Referring now to FIG. 4, a top view of a heat sink 60 according to a third embodiment of the present invention is shown. Heat sink 60 has components and construction similar to heat sink 10 of FIG. 1. Specifically, heat sink 60 includes spaced apart cooling fins 62 each having center portion 70 and opposing outer portions 72. Base 64 supports cooling fins 62 and includes opposing end regions 66 and central region 68. Similar to heat sink 10, central region 68 of heat sink 60 preferably has a width 76 that is greater than width 78 of end regions 66. This allows central region 68 to have sufficient surface area to receive a surface to be cooled (e.g., a chip not shown in FIG. 4 for clarity purposes). In addition, heat sink 60 is preferably formed from aluminum or copper as an integral unit by extrusion and/or machining. As such, cooling fins 62 are transversely attached to base 64 and extend from base 64 in a substantially vertical direction.

As depicted, outer portions 72 of cooling fins 62 extend well beyond outer edges 74 and 82 of end regions 66 and central region 68, respectively. Specifically, cooling fins 62 have a length 80 that is greater than widths 76 and 78 of base 64. Cooling fins 62 are preferably separated by gaps 84. This allows air to flow horizontally beneath the fins 62 and base 64 and then vertically through spaced apart cooling fins 62 (i.e., through gaps 84). Thus, the air flow is increased at the central portion of the fins 62 adjacent to base 64. As explained above, bases in existing devices extend along the entire length of the fins. With such a configuration, air cannot rise vertically past the base and through the cooling fins. In contrast, the air must flow in through the sides of the heat sink. When this occurs, the outer portions of the fins removed more heat than the center portions, an inefficient configuration.

Heat sink 60 differs from heat sink 10 in that outer portions 72 of cooling fins 62 and outer edges 74 of end regions 66 are tapered. As indicated above, the extent to which cooling fins 62 extend beyond outer edges 74 and 82 of base 64 (i.e., the relative narrow widths 76 and 78 of base 64 compared to length 80 of cooling fins 62), increases the amount of air that flows through the central portion of fins 62, adjacent to base 64. Thus, the center portions 70 of cooling fins 62 will remove more heat than in existing devices. As such, outer portions 72 of cooling fins 62 can be tapered to optimize the volume flow of air between them. In addition, end regions 66 of base 64 are tapered so that air can flow more efficiently around base 64. Specifically, central region 68 has a larger width 76 than end regions 66 because central region 68 must receive the surface to be cooled. Conversely, the primary role of end regions 66 is to support, and to conduct heat into, cooling fins 62. Thus, end regions 66 have a width 78 that maximizes the efficiency of the heat sink, 60. Moreover, the smaller the width 78 of end regions 66, the more air can flow around base to center portions 70 of cooling fins 62. It should be understood that the degree of tapering shown in FIG. 4 is intended to be illustrative only and the precise degree of tapering could vary depending on the application of heat sink 60. For example, use of heat sink 60 on a larger surface to be cooled could result in a higher degree of tapering.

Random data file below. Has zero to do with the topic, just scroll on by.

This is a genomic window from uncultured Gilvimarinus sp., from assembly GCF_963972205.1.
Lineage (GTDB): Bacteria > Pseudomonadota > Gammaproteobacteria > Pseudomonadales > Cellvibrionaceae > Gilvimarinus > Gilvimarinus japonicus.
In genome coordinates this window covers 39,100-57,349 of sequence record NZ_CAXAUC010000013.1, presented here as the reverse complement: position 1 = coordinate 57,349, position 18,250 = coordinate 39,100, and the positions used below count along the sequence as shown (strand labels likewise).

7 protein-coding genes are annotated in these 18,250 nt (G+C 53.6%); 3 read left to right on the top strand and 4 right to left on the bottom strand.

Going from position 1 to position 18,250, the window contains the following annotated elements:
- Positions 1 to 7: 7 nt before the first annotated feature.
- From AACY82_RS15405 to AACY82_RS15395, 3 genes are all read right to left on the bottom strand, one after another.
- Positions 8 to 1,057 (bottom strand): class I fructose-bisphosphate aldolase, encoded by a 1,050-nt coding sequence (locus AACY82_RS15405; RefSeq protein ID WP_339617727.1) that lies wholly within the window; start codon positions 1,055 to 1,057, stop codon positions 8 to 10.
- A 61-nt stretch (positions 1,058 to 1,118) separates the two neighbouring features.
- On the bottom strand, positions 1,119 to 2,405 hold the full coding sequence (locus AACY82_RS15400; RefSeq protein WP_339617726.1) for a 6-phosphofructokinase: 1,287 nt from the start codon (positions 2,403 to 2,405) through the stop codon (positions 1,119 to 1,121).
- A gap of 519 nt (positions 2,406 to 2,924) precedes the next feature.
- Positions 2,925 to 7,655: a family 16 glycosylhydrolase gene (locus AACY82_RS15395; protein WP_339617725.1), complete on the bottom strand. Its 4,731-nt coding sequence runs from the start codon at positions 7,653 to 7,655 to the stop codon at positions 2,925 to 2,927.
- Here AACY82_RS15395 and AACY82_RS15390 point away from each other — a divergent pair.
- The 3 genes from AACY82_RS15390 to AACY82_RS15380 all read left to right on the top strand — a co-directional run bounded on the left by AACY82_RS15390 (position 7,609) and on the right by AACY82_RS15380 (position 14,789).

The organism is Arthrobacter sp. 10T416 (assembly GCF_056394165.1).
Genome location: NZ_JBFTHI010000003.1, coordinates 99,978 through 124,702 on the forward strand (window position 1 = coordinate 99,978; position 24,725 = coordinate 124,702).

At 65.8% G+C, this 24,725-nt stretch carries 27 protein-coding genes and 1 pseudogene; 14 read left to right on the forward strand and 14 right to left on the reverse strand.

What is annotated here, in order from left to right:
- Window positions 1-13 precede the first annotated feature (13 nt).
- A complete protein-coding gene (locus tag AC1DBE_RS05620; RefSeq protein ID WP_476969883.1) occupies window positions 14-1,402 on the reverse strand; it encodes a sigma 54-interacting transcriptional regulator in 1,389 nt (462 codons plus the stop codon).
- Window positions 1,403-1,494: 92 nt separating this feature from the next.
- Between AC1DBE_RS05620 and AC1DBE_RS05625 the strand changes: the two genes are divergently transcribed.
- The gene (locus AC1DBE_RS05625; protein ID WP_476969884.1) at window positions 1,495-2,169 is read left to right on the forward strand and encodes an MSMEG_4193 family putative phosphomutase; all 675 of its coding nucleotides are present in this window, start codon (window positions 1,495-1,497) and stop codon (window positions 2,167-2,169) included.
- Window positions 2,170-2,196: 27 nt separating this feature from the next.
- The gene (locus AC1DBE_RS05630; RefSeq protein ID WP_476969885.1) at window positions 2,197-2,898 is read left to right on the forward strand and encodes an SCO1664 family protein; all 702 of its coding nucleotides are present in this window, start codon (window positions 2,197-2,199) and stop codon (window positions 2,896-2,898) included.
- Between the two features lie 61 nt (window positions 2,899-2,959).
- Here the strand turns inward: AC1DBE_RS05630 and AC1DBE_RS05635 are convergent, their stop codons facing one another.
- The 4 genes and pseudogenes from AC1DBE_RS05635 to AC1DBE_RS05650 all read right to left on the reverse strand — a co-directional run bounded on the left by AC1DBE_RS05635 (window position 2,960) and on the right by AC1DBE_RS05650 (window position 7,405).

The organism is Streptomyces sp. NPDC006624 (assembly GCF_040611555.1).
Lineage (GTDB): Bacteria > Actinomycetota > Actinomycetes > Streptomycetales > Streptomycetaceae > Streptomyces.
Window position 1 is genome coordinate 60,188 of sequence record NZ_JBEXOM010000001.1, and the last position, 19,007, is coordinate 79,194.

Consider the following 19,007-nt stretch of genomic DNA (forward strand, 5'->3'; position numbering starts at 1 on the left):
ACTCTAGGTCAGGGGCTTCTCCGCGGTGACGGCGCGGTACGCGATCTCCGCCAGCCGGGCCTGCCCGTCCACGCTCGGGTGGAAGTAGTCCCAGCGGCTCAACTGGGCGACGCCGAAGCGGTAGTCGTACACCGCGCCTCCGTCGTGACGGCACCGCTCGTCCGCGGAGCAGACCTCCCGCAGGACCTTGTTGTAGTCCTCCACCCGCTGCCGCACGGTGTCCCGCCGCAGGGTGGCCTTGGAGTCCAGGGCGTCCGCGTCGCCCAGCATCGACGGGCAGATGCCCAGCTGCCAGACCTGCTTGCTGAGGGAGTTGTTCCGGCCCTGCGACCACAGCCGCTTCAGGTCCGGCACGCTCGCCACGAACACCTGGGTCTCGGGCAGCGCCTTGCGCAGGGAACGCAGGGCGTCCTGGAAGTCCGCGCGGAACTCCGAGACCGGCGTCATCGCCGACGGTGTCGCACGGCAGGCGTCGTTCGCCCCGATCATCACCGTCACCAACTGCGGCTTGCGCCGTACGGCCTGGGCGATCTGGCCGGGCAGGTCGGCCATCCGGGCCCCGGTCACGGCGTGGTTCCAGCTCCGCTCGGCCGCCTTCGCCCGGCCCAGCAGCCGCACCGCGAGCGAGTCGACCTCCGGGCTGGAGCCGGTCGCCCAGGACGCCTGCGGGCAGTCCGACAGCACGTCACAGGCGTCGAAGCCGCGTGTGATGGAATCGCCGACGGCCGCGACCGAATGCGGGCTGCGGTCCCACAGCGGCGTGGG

Base 64 of heat sink 60 can be machined down similar to heat sink 10 shown in FIG. 2, or can be left intact similar to heat sink 50 of FIG. 3. The advantages of each are discussed above. However, in either case, base 64 is preferably angled to provide improved air flow beneath end regions 66. Specifically, similar to heat sinks 10, 30, and 40, each end region 66 preferably includes an angled bottom surface. The angle of the bottom surfaces could vary depending on how heat sink 60 is utilized.

The foregoing description of the preferred embodiments of this invention has been presented for purposes of illustration and description. It is not intended to be exhaustive or to limit the invention to the precise form disclosed, and obviously, many modifications and variations are possible.

Such modifications and variations that may be apparent to a person skilled in the art are intended to be included within the scope of this invention as defined by the accompanying claims.

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Classifications
U.S. Classification165/80.3, 257/E23.099, 165/185, 257/E23.103
International ClassificationH01L23/467, H01L23/367
Cooperative ClassificationH01L23/467, H01L23/3672, H01L2924/0002
European ClassificationH01L23/467, H01L23/367F
Legal Events
DateCodeEventDescription
Aug 7, 2001ASAssignment
Jul 13, 2007FPAYFee payment
Year of fee payment: 4
Jul 15, 2011FPAYFee payment
Year of fee payment: 8